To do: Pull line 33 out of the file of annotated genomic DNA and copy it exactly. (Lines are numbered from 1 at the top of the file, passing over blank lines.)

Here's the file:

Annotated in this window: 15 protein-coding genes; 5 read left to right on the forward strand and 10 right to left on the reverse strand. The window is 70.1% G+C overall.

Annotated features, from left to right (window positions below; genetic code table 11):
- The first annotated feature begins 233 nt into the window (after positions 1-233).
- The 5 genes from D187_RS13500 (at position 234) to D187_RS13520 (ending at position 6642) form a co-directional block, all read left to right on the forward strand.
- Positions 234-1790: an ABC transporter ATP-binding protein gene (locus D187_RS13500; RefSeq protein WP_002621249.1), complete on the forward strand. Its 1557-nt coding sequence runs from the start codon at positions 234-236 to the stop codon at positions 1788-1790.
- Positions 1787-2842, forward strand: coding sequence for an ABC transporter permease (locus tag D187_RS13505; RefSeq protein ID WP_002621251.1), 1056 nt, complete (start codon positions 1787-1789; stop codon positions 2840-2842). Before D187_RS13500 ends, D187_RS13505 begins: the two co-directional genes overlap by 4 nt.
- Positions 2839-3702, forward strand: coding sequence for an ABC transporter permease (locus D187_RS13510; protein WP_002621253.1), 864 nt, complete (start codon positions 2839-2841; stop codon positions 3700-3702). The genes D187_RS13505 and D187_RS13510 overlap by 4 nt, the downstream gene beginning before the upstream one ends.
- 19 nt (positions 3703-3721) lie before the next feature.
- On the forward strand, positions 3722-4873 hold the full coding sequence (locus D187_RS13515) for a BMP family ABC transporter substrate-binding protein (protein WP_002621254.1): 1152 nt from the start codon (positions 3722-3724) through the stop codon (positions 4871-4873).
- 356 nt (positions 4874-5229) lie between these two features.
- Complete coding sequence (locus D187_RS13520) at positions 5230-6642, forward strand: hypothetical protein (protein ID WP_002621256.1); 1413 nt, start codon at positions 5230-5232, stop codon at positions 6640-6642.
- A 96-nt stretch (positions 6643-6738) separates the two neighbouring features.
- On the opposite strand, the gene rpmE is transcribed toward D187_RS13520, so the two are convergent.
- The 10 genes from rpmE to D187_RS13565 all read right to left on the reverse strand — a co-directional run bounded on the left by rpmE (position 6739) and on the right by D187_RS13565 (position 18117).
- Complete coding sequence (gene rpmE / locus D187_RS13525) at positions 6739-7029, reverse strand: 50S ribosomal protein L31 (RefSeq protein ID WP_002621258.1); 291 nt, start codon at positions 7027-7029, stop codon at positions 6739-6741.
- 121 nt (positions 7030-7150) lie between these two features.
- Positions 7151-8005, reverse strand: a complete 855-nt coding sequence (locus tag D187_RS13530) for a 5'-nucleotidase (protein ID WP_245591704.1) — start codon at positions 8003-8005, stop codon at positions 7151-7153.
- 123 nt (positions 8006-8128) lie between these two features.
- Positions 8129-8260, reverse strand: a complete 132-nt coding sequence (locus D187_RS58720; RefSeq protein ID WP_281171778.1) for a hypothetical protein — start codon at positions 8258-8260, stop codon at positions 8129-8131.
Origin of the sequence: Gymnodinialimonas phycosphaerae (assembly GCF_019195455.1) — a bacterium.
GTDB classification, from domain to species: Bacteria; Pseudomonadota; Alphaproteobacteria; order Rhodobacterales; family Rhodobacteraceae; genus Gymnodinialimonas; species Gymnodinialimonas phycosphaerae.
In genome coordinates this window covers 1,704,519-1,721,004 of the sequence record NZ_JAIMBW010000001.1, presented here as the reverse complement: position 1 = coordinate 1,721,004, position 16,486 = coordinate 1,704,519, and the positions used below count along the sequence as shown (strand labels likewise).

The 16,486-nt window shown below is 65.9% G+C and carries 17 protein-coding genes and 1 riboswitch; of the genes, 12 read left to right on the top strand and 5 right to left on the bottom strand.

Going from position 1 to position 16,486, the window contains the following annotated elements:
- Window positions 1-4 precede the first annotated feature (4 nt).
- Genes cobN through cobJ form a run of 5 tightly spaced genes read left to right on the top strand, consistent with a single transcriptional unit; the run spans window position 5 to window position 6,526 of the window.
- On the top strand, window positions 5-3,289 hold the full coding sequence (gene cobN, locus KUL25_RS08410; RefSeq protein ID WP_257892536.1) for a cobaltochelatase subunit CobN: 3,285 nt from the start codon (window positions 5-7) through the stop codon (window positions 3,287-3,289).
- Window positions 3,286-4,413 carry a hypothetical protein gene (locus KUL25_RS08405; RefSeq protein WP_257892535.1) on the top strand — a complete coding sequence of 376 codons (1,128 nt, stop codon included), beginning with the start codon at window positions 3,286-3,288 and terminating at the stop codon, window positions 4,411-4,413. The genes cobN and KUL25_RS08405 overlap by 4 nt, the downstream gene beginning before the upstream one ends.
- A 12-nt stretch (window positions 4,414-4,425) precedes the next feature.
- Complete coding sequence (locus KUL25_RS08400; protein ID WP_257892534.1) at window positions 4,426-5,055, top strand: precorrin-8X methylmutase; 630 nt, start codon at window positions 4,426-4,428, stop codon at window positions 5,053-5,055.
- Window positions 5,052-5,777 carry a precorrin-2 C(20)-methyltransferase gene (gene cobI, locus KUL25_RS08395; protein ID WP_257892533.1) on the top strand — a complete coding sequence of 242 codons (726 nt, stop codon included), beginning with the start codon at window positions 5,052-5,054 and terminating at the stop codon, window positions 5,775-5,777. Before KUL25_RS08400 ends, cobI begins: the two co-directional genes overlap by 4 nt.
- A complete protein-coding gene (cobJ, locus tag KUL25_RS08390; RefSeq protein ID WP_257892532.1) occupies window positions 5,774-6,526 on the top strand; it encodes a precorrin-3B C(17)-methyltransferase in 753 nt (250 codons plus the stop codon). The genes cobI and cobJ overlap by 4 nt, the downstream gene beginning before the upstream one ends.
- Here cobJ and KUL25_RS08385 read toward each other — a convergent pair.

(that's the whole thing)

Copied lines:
- Here cobJ and KUL25_RS08385 read toward each other — a convergent pair.